Artwork by Nicolas Huck
1. 7 Year Witch (11:37)
2. Book of the Fallen (08:37)
3. Vulcan’s Forge (04:54)
4. Voice from the Tomb (00:58)
5. Weird Tales (16:56)
Doom metal is a style that is still relatively foreign in the embryonic metal ‘scene’ and its enthusiasts in the subcontinent, and the past few years have seen the rise of a few bands playing around with the genre, which has at the very least brought to fore the existence and awareness of this slower side of extreme metal. This has always been overshadowed by the more dominant, velocity-fuelled side of things regardless of geographic location. Doom metal has trodden a variety of paths since its inception during the zenith of Black Sabbath and the then incipient Pentagram and similar bands, and has thereon gone onto spawn forth a variety of stylistic derivatives. While not all of these are congruent with the proto-type of the genre, perhaps the most obvious commonality all these aural offspring have is their lumbering pace and crushing minimalism. If Bevar Sea presented the more jammy, convivial side of Bangalore’s nascent doom/stoner movement (if one could call it that), and Dying Embrace the monstrous local overlords of the death/doom mould, then Djinn and Miskatonic present a more reticent, sedated and punctilious position that is more thematically focused and staid. The band name’s etymology is an open exaltation to their thematic inspirations, ranging from classic horror to weird fiction, à la H.P Lovecraft. The name is a play on the gin and tonic cocktail – djinn being the Qur’anic equivalent of genies and Miskatonic being a fictional university, featured in a series of stories in the Lovecraftian mythos.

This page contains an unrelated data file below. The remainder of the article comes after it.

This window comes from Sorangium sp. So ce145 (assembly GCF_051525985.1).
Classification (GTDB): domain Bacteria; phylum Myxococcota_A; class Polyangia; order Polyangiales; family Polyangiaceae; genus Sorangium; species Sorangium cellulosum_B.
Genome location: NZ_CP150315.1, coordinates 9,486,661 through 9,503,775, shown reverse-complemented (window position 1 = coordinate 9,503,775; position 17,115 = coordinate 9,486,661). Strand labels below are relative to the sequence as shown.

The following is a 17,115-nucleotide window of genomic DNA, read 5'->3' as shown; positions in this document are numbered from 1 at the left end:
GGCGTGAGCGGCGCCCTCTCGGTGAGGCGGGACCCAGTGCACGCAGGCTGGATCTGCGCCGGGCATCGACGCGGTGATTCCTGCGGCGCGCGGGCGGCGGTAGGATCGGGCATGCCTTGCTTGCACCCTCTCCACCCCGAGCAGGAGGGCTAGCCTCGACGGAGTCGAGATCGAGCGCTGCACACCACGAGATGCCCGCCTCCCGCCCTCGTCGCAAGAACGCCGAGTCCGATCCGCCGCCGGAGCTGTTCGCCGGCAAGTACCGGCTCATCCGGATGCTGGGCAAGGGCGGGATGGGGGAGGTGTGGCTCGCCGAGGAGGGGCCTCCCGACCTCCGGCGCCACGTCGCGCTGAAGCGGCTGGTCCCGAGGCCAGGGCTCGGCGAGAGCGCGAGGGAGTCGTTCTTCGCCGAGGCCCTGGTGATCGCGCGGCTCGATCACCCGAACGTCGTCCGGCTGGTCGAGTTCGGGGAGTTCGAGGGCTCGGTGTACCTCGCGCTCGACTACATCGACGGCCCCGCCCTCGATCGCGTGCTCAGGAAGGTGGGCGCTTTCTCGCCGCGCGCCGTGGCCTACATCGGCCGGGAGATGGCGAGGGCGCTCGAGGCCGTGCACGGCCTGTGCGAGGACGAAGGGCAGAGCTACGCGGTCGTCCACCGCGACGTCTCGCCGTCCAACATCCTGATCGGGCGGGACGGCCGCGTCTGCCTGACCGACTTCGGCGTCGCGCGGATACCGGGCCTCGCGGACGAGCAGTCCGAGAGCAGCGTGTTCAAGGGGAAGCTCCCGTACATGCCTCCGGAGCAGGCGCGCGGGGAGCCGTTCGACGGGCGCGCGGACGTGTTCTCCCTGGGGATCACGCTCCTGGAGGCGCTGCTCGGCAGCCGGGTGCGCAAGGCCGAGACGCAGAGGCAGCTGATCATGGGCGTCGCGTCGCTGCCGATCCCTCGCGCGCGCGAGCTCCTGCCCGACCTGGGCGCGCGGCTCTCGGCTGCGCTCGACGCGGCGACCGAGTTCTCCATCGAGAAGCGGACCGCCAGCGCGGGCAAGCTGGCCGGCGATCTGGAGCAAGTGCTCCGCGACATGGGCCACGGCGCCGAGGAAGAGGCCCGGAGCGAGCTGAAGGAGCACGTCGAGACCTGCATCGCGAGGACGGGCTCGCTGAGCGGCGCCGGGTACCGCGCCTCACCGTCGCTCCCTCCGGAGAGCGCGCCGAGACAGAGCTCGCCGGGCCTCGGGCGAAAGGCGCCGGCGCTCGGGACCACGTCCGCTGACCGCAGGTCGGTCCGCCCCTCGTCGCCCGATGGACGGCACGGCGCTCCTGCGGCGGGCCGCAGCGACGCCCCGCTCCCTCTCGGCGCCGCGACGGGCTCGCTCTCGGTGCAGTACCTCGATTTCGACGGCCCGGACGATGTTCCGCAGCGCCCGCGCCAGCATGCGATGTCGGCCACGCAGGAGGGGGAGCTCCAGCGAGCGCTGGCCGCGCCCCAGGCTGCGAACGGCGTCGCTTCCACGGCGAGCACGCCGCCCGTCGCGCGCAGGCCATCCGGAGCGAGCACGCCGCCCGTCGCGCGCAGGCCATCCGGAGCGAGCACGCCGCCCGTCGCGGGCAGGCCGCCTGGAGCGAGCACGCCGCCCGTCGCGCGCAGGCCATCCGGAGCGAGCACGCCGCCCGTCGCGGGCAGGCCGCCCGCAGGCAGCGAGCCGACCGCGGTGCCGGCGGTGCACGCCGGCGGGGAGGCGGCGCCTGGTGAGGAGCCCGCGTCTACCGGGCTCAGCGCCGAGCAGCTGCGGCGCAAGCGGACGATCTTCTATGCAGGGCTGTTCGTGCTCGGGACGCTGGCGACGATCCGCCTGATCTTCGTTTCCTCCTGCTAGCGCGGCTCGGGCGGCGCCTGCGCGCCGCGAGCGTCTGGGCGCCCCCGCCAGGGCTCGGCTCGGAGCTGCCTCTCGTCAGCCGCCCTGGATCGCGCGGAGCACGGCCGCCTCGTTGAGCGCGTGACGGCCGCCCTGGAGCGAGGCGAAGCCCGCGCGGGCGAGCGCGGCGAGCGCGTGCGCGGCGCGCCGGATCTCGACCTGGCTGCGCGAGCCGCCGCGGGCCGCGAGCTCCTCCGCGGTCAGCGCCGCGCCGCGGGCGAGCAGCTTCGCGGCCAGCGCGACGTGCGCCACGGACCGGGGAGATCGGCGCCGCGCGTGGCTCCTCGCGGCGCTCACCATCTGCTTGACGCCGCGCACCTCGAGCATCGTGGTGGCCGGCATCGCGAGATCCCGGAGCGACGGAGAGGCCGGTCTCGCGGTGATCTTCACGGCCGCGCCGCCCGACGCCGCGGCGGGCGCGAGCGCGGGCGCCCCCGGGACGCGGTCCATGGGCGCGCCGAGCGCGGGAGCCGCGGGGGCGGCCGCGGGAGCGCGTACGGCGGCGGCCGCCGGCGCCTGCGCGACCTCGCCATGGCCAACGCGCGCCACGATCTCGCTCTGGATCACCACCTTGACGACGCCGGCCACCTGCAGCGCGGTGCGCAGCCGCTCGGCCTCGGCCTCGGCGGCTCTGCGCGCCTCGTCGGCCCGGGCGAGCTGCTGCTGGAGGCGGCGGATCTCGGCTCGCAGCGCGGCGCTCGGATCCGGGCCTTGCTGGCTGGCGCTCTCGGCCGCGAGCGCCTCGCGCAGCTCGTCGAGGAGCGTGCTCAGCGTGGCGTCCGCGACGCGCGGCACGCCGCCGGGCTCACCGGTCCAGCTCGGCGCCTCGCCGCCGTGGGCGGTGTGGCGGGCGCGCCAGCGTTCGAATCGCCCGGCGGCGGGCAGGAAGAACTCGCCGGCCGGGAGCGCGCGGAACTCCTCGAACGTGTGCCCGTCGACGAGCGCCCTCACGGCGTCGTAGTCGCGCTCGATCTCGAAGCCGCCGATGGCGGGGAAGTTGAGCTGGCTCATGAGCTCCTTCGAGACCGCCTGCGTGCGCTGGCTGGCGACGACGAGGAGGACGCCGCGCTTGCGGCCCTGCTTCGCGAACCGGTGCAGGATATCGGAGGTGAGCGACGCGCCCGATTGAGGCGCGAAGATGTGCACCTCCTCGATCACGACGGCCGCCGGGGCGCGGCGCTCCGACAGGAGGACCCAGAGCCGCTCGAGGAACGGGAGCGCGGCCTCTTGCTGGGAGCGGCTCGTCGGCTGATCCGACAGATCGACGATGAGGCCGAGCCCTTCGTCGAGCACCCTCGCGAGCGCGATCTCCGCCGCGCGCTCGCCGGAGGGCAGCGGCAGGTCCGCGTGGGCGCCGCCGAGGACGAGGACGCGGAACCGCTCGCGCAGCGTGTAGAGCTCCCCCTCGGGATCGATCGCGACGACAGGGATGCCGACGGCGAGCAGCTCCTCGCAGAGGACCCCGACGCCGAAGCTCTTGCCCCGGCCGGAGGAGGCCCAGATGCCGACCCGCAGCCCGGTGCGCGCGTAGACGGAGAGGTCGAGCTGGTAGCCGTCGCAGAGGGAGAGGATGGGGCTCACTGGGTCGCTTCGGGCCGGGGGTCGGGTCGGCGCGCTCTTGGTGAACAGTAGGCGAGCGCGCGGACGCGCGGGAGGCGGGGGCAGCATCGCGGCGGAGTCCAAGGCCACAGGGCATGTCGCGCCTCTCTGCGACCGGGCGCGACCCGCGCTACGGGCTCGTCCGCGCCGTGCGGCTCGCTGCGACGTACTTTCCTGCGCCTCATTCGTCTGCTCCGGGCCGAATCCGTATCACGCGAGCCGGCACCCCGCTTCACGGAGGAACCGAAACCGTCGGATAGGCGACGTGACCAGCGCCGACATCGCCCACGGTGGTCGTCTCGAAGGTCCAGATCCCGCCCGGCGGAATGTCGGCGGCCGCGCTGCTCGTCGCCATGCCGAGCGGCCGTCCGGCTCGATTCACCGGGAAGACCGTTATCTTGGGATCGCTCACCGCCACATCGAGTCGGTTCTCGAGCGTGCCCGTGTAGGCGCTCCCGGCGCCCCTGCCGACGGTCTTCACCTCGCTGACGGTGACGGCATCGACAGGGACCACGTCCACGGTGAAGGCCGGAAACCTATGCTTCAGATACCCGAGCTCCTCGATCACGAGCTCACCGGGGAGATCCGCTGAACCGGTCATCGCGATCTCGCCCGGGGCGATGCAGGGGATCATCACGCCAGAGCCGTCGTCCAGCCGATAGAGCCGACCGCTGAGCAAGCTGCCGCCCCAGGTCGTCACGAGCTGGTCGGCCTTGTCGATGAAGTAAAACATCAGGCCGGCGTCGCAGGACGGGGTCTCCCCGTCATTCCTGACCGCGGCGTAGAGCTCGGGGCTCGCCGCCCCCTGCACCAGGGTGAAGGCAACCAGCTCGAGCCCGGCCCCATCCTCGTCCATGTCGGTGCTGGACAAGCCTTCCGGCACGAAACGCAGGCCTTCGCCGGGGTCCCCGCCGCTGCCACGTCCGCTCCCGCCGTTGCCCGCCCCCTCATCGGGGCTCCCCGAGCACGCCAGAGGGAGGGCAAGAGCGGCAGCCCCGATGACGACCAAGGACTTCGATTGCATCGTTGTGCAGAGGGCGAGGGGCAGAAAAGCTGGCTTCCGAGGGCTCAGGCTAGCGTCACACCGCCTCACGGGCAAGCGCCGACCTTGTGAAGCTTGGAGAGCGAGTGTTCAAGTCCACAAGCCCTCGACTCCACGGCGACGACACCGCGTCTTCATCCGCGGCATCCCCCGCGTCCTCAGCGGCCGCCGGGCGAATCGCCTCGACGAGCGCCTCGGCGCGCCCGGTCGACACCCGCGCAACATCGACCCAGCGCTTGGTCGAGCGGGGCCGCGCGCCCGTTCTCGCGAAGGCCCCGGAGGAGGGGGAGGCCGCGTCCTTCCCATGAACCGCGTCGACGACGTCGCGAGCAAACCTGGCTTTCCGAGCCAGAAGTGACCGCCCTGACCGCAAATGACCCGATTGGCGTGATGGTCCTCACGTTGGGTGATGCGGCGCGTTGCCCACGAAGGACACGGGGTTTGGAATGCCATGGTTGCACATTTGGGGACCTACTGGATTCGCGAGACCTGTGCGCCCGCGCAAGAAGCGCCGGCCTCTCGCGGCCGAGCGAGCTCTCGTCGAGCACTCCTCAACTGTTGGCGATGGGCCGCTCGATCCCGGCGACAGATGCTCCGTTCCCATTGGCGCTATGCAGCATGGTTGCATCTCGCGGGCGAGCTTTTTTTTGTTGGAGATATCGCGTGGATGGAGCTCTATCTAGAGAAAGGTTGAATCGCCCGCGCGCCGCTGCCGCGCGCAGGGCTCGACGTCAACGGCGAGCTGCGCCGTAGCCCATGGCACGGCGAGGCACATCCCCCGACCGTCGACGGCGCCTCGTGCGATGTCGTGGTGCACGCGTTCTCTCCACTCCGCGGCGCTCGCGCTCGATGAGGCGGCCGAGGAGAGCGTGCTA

‘Forever in the Realm’, the band’s debut album after being active for around two years as a live band, merges a variety of these styles into its creative mould – primarily traditional doom in the vein of Trouble and Saint Vitus with very healthy doses of more jammy, stoner influences – think Electric Wizard and Sleep, and even hints of death/doom and sludge metal. The introduction of a guitarist in the band in turn omitted the more drone-driven, spacey quality that the band previously exhibited, and this is certainly evident in the album. ‘7 Year Witch’ is the tone setter of this record and opens with a direfully commanding spoken word about the depravity that is witchcraft, and soon descends into an infectious riff that is rather standard by doom norms but enjoyable nevertheless. The vocal approach is something one immediately takes note of, and showcases a wide range of styles that cover everything from impassioned warbles to harsher growls. The leads are laden with striving lead work that is reminiscent of Dave Chandler or even Tony Iommi. The band drops a bombshell with a bombastic, groove-laden, thrashing segment that I’ve often observed is an additive to the dynamics of the band’s sound in a live setting, and it is no different on record. ‘Book of the Fallen’ brings to fore a more robust facet of the band – the pace is almost marching in a sense and the entire mode of action is far more menacing than foreboding. It certainly isn’t devoid of coercive doom segments, which have some excellent melodies that are complimented by befittingly clean vocals working in congruence with the aforementioned leads.